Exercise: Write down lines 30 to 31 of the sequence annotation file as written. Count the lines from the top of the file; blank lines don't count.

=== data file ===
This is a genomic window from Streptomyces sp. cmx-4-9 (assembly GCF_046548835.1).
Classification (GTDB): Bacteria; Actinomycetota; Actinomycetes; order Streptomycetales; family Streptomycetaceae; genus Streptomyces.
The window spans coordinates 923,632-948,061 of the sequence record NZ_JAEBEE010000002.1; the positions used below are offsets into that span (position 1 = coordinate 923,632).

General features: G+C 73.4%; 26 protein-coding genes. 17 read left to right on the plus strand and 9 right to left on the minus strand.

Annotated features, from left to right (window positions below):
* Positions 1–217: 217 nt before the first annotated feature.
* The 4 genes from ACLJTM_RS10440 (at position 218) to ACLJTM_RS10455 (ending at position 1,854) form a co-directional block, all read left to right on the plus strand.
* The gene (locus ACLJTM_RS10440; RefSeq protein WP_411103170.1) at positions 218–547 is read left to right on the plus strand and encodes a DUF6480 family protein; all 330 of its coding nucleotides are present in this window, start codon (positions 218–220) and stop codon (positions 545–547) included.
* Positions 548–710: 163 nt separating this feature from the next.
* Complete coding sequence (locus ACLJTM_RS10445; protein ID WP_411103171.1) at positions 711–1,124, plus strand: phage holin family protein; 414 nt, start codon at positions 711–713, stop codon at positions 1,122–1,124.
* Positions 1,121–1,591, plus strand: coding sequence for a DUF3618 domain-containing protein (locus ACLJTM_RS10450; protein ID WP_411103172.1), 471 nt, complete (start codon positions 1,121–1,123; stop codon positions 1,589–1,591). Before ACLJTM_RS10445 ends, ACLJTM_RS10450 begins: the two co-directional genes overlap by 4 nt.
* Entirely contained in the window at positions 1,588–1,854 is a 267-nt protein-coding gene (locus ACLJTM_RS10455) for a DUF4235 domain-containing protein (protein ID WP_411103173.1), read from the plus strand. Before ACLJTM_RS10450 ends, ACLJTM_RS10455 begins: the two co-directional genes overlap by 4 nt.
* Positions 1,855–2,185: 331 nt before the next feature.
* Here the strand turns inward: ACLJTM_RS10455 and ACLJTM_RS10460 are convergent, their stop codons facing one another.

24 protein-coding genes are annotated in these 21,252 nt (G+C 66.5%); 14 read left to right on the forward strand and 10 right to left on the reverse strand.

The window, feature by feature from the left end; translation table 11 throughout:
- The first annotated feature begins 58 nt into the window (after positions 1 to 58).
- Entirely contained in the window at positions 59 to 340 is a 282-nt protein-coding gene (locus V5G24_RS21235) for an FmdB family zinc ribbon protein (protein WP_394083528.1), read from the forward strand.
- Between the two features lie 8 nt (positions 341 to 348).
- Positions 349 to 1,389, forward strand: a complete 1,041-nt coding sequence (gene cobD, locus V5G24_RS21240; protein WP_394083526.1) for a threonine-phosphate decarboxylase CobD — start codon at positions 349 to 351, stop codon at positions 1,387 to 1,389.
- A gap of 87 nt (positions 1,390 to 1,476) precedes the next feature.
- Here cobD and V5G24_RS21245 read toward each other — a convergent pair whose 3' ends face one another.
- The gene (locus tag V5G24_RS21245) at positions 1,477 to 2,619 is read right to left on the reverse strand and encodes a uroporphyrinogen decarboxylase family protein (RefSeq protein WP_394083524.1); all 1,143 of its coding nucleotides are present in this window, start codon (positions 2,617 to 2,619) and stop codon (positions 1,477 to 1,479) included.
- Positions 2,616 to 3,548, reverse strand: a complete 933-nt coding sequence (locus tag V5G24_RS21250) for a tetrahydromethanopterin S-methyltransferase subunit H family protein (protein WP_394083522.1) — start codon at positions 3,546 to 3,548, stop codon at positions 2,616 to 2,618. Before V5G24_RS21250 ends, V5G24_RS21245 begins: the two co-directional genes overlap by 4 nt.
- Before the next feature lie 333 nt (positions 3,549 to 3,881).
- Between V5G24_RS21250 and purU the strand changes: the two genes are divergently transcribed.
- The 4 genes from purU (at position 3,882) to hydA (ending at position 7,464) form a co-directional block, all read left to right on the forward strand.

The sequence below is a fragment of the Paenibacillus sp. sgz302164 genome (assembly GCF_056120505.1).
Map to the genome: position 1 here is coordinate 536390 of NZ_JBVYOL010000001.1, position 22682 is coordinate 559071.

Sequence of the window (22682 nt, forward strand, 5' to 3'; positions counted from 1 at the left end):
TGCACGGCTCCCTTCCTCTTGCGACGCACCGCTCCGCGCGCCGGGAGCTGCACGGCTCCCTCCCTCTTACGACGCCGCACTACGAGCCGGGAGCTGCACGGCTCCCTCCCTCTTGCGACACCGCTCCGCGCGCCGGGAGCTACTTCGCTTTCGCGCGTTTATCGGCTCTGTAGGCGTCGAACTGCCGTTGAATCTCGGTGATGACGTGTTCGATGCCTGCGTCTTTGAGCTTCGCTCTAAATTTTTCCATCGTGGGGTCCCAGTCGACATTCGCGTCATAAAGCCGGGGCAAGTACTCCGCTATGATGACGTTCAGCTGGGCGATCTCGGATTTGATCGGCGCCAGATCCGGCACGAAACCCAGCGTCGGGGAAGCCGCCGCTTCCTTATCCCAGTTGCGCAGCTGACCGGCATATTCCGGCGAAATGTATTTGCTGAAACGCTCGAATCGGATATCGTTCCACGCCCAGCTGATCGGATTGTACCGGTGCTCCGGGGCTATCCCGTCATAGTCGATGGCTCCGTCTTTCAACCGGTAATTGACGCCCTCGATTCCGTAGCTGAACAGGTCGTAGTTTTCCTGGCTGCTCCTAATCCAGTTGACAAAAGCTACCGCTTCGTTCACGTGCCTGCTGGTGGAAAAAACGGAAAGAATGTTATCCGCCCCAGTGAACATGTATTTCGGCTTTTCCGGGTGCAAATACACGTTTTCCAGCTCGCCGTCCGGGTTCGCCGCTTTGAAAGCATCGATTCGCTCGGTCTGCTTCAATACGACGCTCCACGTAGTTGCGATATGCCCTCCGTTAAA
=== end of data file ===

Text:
Sequence of the window (22682 nt, forward strand, 5' to 3'; positions counted from 1 at the left end):
TGCACGGCTCCCTTCCTCTTGCGACGCACCGCTCCGCGCGCCGGGAGCTGCACGGCTCCCTCCCTCTTACGACGCCGCACTACGAGCCGGGAGCTGCACGGCTCCCTCCCTCTTGCGACACCGCTCCGCGCGCCGGGAGCTACTTCGCTTTCGCGCGTTTATCGGCTCTGTAGGCGTCGAACTGCCGTTGAATCTCGGTGATGACGTGTTCGATGCCTGCGTCTTTGAGCTTCGCTCTAAATTTTTCCATCGTGGGGTCCCAGTCGACATTCGCGTCATAAAGCCGGGGCAAGTACTCCGCTATGATGACGTTCAGCTGGGCGATCTCGGATTTGATCGGCGCCAGATCCGGCACGAAACCCAGCGTCGGGGAAGCCGCCGCTTCCTTATCCCAGTTGCGCAGCTGACCGGCATATTCCGGCGAAATGTATTTGCTGAAACGCTCGAATCGGATATCGTTCCACGCCCAGCTGATCGGATTGTACCGGTGCTCCGGGGCTATCCCGTCATAGTCGATGGCTCCGTCTTTCAACCGGTAATTGACGCCCTCGATTCCGTAGCTGAACAGGTCGTAGTTTTCCTGGCTGCTCCTAATCCAGTTGACAAAAGCTACCGCTTCGTTCACGTGCCTGCTGGTGGAAAAAACGGAAAGAATGTTATCCGCCCCAGTGAACATGTATTTCGGCTTTTCCGGGTGCAAATACACGTTTTCCAGCTCGCCGTCCGGGTTCGCCGCTTTGAAAGCATCGATTCGCTCGGTCTGCTTCAATACGACGCTCCACGTAGTTGCGATATGCCCTCCGTTAAA